While writing my cookbook, my goal was to include some of the most creative ice creams in the country, and I was quickly reminded of my trip to New Hope. Gerenser’s became one of the first ice cream shops I contacted to include in the collection of recipes. Luckily the shop still stands, now serving food in addition to its flavorful ice creams. In addition to the cheesesteak, Philadelphia is a city famous for its soft pretzels. Philadelphians are rumored to consume twelve times as many pretzels as the average US citizen, and the city boasts a pretzel museum. Given that cheesesteak ice cream would taste pretty bad, chocolate pretzel ice cream was the go-to flavor for Bob Gerenser to best represent the city of brotherly love. He hopes you enjoy one of his favorite ice cream flavors combining bittersweet chocolate and crunchy salty pretzels which are showcased in this PA Dutch Chocolate Covered Pretzel Ice Cream recipe. Enjoy!
PA Dutch Chocolate Covered Pretzel Ice Cream
- 1/3 cup 37g cocoa powder
- 1/3 cup 79ml water
- 1/3 cup 67g sugar
- 2 oz 56g bittersweet chocolate, chopped
ICE CREAM BASE
- 1 ¾ cup 414ml whole milk, divided
- 1 tbsp 9g cornstarch
- 1 ½ cup 355ml heavy cream, divided
- 1/3 cup 67g sugar
- ½ tsp sea salt
- ½ tsp vanilla
- 1 cup 180g chocolate-covered pretzels, chopped
- Fill a large bowl with ice water and set aside. Begin by making chocolate liquor; combine cocoa powder, water, and 1/3 cup (67g) sugar in a small saucepan. Place saucepan over medium heat and bring to a low boil, whisking constantly. As soon as you see bubbles, remove from heat and add chopped chocolate. Let sit for 2 minutes and then stir chocolate liquor until smooth. Pour into a medium bowl and set aside.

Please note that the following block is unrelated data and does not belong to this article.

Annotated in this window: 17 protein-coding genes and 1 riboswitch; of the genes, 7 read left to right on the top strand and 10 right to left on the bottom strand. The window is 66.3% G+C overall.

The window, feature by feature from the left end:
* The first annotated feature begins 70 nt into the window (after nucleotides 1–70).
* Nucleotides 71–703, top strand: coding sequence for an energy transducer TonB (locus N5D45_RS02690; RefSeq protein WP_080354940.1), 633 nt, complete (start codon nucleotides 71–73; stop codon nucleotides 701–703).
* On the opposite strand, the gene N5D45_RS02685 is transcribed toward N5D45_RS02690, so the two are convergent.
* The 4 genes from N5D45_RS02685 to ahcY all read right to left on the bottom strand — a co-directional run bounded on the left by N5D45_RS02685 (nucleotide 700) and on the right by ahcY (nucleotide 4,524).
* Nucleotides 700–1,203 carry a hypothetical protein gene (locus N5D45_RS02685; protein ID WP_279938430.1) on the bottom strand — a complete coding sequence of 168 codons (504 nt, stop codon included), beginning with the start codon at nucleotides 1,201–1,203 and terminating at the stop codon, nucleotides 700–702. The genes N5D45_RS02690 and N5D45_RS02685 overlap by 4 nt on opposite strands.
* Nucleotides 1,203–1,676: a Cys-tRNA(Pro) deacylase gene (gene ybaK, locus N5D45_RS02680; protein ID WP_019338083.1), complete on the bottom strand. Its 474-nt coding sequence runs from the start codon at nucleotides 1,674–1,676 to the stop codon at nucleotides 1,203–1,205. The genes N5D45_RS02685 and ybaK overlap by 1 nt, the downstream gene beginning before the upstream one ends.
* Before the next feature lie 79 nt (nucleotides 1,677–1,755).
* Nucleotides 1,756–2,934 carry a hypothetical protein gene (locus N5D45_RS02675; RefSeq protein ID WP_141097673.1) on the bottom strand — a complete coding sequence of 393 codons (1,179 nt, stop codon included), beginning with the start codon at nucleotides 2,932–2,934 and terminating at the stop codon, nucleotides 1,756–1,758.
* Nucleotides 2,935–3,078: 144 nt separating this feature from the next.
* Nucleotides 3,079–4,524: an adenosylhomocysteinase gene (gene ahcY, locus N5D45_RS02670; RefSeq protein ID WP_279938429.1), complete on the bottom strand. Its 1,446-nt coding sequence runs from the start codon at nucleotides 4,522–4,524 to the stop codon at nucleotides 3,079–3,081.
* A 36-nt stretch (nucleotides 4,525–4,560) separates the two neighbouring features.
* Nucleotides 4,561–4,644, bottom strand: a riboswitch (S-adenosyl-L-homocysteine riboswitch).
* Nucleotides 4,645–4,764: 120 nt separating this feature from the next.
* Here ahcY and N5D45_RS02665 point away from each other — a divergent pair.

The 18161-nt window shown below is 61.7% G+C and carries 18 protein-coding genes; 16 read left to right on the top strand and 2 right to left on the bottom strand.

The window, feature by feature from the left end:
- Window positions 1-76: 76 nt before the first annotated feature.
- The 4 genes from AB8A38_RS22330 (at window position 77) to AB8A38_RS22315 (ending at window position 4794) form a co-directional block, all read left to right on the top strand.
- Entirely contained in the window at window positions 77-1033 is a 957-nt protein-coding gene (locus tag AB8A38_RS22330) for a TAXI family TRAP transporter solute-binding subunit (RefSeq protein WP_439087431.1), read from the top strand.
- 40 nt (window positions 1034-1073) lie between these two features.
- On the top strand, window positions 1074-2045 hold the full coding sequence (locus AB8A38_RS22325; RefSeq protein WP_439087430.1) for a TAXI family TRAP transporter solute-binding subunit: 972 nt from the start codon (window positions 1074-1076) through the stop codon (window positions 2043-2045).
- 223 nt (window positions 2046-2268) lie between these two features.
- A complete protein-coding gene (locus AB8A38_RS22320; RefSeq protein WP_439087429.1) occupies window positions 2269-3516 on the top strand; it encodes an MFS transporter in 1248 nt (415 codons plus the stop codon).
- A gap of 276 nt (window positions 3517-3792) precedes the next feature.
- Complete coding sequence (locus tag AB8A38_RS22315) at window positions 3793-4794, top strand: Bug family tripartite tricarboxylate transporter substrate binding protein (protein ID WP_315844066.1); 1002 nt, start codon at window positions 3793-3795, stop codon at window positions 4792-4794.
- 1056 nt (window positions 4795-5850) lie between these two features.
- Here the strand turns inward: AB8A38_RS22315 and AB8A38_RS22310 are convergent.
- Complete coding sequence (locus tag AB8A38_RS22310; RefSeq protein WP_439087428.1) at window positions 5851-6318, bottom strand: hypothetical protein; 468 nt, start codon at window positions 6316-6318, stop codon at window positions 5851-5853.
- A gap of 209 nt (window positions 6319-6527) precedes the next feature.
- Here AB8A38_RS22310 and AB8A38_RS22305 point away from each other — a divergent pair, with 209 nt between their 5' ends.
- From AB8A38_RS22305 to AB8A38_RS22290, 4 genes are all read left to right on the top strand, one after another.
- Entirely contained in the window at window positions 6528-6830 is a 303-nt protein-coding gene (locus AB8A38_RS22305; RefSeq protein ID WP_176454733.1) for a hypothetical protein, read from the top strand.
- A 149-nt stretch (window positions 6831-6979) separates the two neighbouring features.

- In a small bowl, combine 2 Tablespoons milk with cornstarch, whisk and set aside. Combine remaining milk, ½ cup (118ml) cream, salt, and 1/3 cup (67g) sugar in a medium saucepan and place over medium heat. Bring milk mixture to a low boil. Cook until the sugar dissolves, 3 minutes. Remove milk mixture from heat and gradually whisk in the cornstarch mixture. Return to a boil and cook over moderately high heat until the mixture is slightly thickened, about 1 minute. Pour base into the chocolate liquor and whisk to combine. Stir in remaining 1 cup (237ml) cream. Set bowl in the ice water bath to cool, 20 minutes, whisking occasionally. Once cool, add vanilla. Refrigerate ice cream base until chilled, at least 4 hours or overnight.
- Pour base into an ice cream machine and process according to the manufacturer's instructions. When churning is complete, gently fold in chocolate-covered pretzel pieces. Transfer to a freezer-safe container and freeze until firm, at least 4 hours.
There you have it, GGG crew. Wasn’t that a great guest post? I can’t thank Lindsay enough for her awesome post and for sharing this amazing PA Dutch Chocolate Covered Pretzel Ice Cream. I wish her the best of luck with her cookbook, Scoop Adventures: The Best Ice Cream of the 50 States. To celebrate this great book I am giving away a copy to one lucky winner. Just enter below for your chance to win. Good luck guys!
Discloure: I was invited to participate in this blog tour and received a free copy of Scoop Adventures. The giveaway copy was also offered to me for GGG readers. Affiliate links are also included in this post which help support GGG.
This article was written by food blogger Linda Arceo for Giggles, Gobbles and Gulps.